Meanwhile, Hungary's economy was in deep crisis - the country was on the verge of bankruptcy, burdened by the largest per capita foreign debt in the Communist world - which further undermined the political legitimacy of the ruling Communist Party, officially known as the Hungarian Socialist Workers' Party (MSZMP). Thus, by early 1989 new opposition parties had been formed, such as the liberal Alliance of Free Democrats (SZDSZ), while several parties that had operated in the years between the end of World War II and the subsequent Communist takeover were re-established, including among them the Independent Smallholders' Party (FKgP), the Christian Democratic People's Party (KDNP) and the Social Democratic Party of Hungary (MSZDP). More importantly, a reformist faction within the ruling MSZMP wrestled control of the party from Kádár's successors (an increasingly senile Kádár had been replaced as party leader the preceding year) and opened negotiations with seven opposition parties in the summer of 1989 - the National Roundtable Talks - to arrange a transition from Communism to democracy. The Round Table negotiations, which also included trade unions as well as satellite organizations of the Communist Party and continued until the autumn, paved the way for the establishment of a Western-style parliamentary form of government, with a largely ceremonial president as head of state. The Hungarian Socialist Workers' Party then recast itself as the Hungarian Socialist Party (MSZP), but Communist hardliners split from the party and re-established MSZMP.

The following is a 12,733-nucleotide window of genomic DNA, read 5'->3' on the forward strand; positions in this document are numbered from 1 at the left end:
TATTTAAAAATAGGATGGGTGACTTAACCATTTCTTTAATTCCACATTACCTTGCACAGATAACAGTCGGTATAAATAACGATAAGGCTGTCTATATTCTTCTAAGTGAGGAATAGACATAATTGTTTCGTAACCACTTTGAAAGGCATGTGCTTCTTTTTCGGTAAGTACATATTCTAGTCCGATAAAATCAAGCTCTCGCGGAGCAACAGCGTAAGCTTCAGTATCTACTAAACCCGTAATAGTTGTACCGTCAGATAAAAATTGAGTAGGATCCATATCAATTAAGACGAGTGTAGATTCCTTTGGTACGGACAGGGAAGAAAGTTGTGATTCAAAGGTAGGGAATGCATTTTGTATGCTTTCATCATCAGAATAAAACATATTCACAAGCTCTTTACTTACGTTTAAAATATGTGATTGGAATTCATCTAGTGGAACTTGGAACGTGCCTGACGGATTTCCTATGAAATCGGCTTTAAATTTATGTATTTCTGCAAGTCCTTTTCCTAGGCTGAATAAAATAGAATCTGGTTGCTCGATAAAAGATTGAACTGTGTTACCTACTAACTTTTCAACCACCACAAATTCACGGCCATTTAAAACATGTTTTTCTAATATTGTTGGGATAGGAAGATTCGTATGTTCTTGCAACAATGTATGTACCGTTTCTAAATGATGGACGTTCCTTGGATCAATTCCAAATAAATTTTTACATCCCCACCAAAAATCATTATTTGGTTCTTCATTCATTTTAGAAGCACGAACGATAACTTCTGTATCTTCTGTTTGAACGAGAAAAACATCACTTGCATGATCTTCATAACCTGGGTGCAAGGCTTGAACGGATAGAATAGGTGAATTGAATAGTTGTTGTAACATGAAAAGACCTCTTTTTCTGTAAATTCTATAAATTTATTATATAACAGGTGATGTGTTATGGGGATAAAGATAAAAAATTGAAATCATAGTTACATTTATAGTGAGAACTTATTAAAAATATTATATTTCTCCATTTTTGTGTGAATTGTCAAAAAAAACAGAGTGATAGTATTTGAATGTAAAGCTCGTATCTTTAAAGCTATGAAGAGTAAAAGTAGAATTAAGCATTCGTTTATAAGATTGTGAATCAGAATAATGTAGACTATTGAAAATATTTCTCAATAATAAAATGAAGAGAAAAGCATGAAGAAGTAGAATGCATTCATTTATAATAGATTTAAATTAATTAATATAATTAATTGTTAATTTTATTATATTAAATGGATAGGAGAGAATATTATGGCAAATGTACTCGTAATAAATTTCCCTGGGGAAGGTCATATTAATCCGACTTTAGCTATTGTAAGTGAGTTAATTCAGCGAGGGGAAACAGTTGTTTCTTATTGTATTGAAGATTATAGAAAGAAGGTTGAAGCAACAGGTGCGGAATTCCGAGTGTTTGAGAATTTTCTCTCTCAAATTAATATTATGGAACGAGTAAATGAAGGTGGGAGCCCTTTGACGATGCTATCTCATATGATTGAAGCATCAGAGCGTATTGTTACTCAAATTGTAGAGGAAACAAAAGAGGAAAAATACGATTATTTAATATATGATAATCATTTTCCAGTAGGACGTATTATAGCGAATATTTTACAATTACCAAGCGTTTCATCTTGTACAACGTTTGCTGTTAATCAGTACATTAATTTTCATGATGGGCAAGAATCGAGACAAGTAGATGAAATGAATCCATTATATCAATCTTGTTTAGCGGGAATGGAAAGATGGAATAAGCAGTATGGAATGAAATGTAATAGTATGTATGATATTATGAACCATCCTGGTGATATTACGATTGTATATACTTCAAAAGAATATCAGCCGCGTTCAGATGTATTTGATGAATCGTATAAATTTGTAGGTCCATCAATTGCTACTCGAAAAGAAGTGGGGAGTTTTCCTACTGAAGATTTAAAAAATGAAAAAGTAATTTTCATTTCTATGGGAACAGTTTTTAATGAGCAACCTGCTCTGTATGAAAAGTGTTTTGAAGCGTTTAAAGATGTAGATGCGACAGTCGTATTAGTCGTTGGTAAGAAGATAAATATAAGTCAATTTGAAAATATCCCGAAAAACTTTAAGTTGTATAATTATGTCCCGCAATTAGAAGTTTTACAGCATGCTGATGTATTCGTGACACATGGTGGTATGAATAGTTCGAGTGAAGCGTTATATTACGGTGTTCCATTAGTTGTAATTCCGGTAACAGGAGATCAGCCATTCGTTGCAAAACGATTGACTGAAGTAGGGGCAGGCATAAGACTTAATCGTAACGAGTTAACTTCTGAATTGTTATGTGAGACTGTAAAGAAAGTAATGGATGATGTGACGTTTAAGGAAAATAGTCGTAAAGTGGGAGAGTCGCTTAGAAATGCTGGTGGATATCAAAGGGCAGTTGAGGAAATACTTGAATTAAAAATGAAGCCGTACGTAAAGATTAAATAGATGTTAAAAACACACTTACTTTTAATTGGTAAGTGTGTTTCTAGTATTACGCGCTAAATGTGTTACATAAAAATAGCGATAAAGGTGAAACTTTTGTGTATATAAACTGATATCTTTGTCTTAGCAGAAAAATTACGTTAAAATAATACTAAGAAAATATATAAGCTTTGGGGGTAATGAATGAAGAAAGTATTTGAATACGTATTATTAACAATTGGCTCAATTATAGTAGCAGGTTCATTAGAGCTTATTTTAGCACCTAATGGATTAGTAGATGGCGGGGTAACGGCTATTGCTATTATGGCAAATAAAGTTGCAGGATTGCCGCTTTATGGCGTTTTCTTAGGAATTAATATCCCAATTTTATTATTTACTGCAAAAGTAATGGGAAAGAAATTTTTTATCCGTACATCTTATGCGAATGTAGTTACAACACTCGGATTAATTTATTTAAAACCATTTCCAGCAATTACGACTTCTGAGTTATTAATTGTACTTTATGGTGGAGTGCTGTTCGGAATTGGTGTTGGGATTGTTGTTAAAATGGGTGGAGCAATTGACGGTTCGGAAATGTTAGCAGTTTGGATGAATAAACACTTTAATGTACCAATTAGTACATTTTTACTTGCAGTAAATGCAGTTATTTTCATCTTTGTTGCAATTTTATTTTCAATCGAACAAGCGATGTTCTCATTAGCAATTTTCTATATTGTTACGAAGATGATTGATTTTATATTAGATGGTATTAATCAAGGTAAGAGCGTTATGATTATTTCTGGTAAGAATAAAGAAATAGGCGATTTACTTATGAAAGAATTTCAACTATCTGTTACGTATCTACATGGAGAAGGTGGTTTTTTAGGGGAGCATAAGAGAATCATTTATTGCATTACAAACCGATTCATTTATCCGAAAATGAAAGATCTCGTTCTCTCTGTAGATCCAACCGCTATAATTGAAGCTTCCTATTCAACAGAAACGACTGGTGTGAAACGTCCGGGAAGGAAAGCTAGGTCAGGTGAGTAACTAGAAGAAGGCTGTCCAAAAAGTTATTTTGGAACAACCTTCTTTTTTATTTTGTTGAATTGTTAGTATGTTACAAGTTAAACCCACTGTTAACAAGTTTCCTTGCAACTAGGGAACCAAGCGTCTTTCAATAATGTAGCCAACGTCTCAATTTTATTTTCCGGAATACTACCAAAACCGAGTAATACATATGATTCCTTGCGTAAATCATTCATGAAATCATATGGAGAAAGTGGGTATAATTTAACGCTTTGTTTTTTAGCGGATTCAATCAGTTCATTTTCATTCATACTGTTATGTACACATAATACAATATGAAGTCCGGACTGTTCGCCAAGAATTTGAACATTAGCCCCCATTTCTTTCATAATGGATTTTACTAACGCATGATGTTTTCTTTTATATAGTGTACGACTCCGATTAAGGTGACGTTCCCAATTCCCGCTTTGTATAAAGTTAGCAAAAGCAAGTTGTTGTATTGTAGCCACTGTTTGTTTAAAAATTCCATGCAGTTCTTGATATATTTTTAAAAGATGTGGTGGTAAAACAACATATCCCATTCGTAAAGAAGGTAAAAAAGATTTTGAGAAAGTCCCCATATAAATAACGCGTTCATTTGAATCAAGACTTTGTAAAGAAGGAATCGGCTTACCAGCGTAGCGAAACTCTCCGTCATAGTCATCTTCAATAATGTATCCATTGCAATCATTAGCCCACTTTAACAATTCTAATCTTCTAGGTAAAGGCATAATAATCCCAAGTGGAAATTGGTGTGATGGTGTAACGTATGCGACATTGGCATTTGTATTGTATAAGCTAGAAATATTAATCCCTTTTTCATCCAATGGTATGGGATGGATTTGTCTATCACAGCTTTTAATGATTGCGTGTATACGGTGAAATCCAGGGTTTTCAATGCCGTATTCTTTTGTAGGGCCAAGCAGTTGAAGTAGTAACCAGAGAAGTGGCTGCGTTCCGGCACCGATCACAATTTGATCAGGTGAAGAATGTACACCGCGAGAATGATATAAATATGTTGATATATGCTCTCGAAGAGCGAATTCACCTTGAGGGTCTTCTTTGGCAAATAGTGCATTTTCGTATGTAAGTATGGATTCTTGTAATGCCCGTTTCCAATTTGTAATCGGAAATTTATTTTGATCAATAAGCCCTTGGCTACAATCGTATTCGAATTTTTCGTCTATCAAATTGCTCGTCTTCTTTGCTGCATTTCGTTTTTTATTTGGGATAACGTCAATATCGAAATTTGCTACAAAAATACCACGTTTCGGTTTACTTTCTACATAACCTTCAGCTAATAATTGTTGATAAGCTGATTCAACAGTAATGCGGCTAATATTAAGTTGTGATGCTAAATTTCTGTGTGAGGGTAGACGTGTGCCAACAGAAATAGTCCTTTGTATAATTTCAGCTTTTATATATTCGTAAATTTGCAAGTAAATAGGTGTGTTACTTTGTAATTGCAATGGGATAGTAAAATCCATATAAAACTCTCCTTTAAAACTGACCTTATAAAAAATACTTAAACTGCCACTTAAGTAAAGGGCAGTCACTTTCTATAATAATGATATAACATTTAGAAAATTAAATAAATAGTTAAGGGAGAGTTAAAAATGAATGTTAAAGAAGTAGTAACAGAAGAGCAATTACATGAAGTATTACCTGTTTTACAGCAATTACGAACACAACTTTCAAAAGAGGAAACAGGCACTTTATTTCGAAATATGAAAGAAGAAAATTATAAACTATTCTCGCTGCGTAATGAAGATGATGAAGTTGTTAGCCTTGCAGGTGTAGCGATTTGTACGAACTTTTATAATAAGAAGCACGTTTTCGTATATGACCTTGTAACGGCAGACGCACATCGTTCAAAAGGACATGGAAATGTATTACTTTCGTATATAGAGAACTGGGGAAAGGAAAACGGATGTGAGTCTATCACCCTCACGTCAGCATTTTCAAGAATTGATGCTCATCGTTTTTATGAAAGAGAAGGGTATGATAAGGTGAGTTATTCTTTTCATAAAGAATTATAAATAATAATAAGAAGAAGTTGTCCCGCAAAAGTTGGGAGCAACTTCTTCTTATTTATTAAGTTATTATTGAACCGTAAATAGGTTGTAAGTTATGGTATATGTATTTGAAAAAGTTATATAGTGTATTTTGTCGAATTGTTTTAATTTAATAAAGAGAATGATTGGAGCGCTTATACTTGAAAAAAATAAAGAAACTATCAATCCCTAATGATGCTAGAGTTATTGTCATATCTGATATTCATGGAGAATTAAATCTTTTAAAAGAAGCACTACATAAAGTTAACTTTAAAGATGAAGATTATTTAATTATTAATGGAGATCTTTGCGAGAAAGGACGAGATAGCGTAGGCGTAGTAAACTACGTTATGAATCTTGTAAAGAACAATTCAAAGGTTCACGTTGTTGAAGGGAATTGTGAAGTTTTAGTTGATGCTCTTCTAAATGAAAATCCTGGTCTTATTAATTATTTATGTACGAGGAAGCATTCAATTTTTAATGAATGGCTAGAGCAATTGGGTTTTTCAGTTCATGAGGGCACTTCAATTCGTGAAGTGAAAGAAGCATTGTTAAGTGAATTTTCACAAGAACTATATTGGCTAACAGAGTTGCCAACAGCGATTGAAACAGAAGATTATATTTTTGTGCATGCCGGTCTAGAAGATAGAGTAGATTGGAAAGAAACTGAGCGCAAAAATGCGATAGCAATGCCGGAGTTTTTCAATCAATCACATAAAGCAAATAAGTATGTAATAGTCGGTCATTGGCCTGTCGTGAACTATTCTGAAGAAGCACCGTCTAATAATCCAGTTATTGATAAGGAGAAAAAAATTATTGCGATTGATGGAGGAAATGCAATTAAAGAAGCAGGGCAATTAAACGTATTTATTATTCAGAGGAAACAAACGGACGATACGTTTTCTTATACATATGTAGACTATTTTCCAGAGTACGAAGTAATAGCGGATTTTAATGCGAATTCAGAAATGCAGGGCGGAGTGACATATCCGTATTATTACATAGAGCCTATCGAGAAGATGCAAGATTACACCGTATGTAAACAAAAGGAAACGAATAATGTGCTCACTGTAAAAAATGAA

It should be noted that beyond pressure from Western lenders in favor of political reform, other external factors contributed decisively to Hungary's peaceful transition to democratic governance: unlike in 1956, the Soviet Union encouraged the political reform process taking place in Hungary; moreover, Poland - another Soviet satellite country up to that point - had successfully embarked on a similar course earlier in the year, albeit in a far more cautious manner. As it was, the developments in both Hungary and Poland unleashed a political chain reaction that brought about the collapse of the Communist regimes in East Germany, Czechoslovakia, Bulgaria and Romania in November and December of 1989.